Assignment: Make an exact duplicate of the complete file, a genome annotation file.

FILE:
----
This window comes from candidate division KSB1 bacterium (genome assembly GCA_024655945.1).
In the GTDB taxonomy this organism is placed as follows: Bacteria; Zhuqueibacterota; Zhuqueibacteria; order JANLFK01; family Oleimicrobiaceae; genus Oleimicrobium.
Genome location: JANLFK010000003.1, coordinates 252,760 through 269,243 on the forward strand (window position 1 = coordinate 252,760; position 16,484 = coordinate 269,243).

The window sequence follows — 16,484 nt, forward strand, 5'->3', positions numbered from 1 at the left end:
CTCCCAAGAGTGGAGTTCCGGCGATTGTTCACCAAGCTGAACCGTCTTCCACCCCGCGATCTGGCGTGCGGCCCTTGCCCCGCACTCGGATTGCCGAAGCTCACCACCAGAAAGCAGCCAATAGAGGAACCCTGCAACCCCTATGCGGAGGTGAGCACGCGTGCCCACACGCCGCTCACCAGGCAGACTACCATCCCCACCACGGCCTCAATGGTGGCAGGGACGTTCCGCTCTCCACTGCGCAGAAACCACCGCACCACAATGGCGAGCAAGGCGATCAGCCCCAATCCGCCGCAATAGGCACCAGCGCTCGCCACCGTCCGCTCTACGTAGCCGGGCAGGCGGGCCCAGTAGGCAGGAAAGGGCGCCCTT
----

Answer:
This window comes from candidate division KSB1 bacterium (genome assembly GCA_024655945.1).
In the GTDB taxonomy this organism is placed as follows: Bacteria; Zhuqueibacterota; Zhuqueibacteria; order JANLFK01; family Oleimicrobiaceae; genus Oleimicrobium.
Genome location: JANLFK010000003.1, coordinates 252,760 through 269,243 on the forward strand (window position 1 = coordinate 252,760; position 16,484 = coordinate 269,243).

The window sequence follows — 16,484 nt, forward strand, 5'->3', positions numbered from 1 at the left end:
CTCCCAAGAGTGGAGTTCCGGCGATTGTTCACCAAGCTGAACCGTCTTCCACCCCGCGATCTGGCGTGCGGCCCTTGCCCCGCACTCGGATTGCCGAAGCTCACCACCAGAAAGCAGCCAATAGAGGAACCCTGCAACCCCTATGCGGAGGTGAGCACGCGTGCCCACACGCCGCTCACCAGGCAGACTACCATCCCCACCACGGCCTCAATGGTGGCAGGGACGTTCCGCTCTCCACTGCGCAGAAACCACCGCACCACAATGGCGAGCAAGGCGATCAGCCCCAATCCGCCGCAATAGGCACCAGCGCTCGCCACCGTCCGCTCTACGTAGCCGGGCAGGCGGGCCCAGTAGGCAGGAAAGGGCGCCCTT